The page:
Saturday, 26 November 2016

Upping our game in biological recording

As a follow on to my last post, I note that there was a further post in the NFBR thread that started my thoughts. This new post suggested that there should be engagement between NFBR/NBN and Defra and its agencies to determine how biological recording could 'up its game' in order to attract more funding from them. That has me very worried because I fear that critical evidence is being overlooked.

A little while ago, there was a major outcry because Natural England had decided to cut short its commitment to fund LRCs and would only be making funds available to increase the centralisation of data that is completely freely available. In the meantime, we have seen a vast swathe of natural history curators at regional and national museums made redundant. Funding for long-established monitoring schemes such as the Rothampstead Insect Survey and the National Moth Recording Scheme is also diminishing.

In total, this paints a very clear picture: Government is not committed to supporting biological recording, even if there is genuine good will within Defra and the Country Agencies. Instead, there is an increasing belief that Government data requirements can be provided from volunteers and that the infrastructure that facilitates that voluntary effort is un-necessary. I'm afraid the increasing publicity surrounding 'Citizen Science' generates the idea that there is an untapped wealth of technical capacity to meet data needs. I don't see an untapped source; rather, I see a highly active network of volunteers who are already giving very freely and in places are stretched to the limit.

I would therefore be very wary off talking about 'upping our game'. That suggests that we are not doing enough and that Government is right to think that technical capacity can be replaced by volunteers. I'm not sure it is a fair reflection of what is going on at the moment. The UK has perhaps the finest network of biological recording in the World. True, the Dutch, Germans and Scandinavians do a pretty fantastic job too, but I firmly believe that the UK is in the vanguard. 'Upping our game' can only be translated into – how do we get a quart out of a pint pot? Or, to use modern parlance – how do we achieve efficiency gains and improve productivity?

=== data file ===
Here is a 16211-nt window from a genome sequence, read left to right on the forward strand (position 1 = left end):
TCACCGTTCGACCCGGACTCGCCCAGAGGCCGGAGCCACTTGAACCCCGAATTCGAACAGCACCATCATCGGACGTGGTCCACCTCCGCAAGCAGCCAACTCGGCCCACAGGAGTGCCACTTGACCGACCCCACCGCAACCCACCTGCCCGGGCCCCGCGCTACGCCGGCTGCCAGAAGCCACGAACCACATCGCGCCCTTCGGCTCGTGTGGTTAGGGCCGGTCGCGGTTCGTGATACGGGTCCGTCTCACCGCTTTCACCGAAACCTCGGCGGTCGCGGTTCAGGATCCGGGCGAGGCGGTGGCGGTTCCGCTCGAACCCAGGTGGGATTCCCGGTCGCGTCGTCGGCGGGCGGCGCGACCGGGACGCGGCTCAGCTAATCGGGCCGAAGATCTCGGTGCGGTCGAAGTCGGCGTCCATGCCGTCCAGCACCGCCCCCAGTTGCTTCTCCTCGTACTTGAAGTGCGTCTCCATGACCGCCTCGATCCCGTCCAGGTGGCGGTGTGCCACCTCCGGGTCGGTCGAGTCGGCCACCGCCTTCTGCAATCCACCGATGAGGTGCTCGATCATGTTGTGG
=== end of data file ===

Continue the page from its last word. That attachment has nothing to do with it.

When it comes to biological recording it is pretty clear where the bottlenecks are:
  • Weaknesses in the infrastructure of professional appointments where technical skills are learned and honed.
  • An increasing demand of data and for data verification using an existing small cohort of specialists.
  • Increasing need for administrative capacity within recording schemes and societies. For example, the majority of specialist societies struggle to recruit key posts such as the secretary or the treasurer.
  • Shortages in people willing to step up to the role of County Recorder when the incumbent steps down.

So, how do we resolve these problems? Well, it is effectively incumbent on the existing organisers, shakers and movers to put in extra effort to try to generate our replacements. And, perhaps, we also need more people to step up to the jobs. Join the local natural history society or Dipterists Forum, BWARS etc, and then take on some of the administrative jobs that make things happen. Or, perhaps, take on the job of local field meetings secretary, County Recorder etc.

I think there are also some very simple things that could be done to assist that long-term investment:

  • A central insurance system for people who are prepared to run field meetings. I had considered setting up a local 'Active Naturalists' group but then I would need insurance to do this.
  • A simple grant system for capital outlay that might assist training programmes – something akin to OPAL.
  • A mechanism to support the publication of new keys and field guides. True, we do have the AIDGAP series, but even this will probably struggle to fund expensive colour productions.
These are just a few thoughts - I am sure there could be more. But, for me, I think we need to be a lot more vocal about what we are already doing and what Government and its agencies are already getting for very limited investment. I think we also need to be a great deal more vocal about what we need to deliver existing aspirations, rather than asking to be hit with more demands.

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